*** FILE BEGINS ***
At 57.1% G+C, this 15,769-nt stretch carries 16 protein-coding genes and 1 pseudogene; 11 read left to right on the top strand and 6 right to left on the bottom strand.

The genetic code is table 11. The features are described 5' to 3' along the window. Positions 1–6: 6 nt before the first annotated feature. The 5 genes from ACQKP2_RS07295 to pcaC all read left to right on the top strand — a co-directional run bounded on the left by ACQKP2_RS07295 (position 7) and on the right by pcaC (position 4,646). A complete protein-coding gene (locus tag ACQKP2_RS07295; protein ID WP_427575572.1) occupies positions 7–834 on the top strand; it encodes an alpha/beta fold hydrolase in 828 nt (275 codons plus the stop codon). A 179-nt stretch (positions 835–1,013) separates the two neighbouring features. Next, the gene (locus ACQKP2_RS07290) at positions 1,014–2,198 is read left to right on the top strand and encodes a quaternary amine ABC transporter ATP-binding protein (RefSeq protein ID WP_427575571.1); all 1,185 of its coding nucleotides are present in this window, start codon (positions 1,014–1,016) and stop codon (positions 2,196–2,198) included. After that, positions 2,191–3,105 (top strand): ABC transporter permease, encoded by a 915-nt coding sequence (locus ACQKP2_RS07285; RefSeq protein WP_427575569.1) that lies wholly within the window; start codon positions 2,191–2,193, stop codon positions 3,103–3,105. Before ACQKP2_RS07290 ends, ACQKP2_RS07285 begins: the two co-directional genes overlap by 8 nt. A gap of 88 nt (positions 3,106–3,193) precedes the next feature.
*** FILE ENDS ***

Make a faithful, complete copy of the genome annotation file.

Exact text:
At 57.1% G+C, this 15,769-nt stretch carries 16 protein-coding genes and 1 pseudogene; 11 read left to right on the top strand and 6 right to left on the bottom strand.

The genetic code is table 11. The features are described 5' to 3' along the window. Positions 1–6: 6 nt before the first annotated feature. The 5 genes from ACQKP2_RS07295 to pcaC all read left to right on the top strand — a co-directional run bounded on the left by ACQKP2_RS07295 (position 7) and on the right by pcaC (position 4,646). A complete protein-coding gene (locus tag ACQKP2_RS07295; protein ID WP_427575572.1) occupies positions 7–834 on the top strand; it encodes an alpha/beta fold hydrolase in 828 nt (275 codons plus the stop codon). A 179-nt stretch (positions 835–1,013) separates the two neighbouring features. Next, the gene (locus ACQKP2_RS07290) at positions 1,014–2,198 is read left to right on the top strand and encodes a quaternary amine ABC transporter ATP-binding protein (RefSeq protein ID WP_427575571.1); all 1,185 of its coding nucleotides are present in this window, start codon (positions 1,014–1,016) and stop codon (positions 2,196–2,198) included. After that, positions 2,191–3,105 (top strand): ABC transporter permease, encoded by a 915-nt coding sequence (locus ACQKP2_RS07285; RefSeq protein WP_427575569.1) that lies wholly within the window; start codon positions 2,191–2,193, stop codon positions 3,103–3,105. Before ACQKP2_RS07290 ends, ACQKP2_RS07285 begins: the two co-directional genes overlap by 8 nt. A gap of 88 nt (positions 3,106–3,193) precedes the next feature.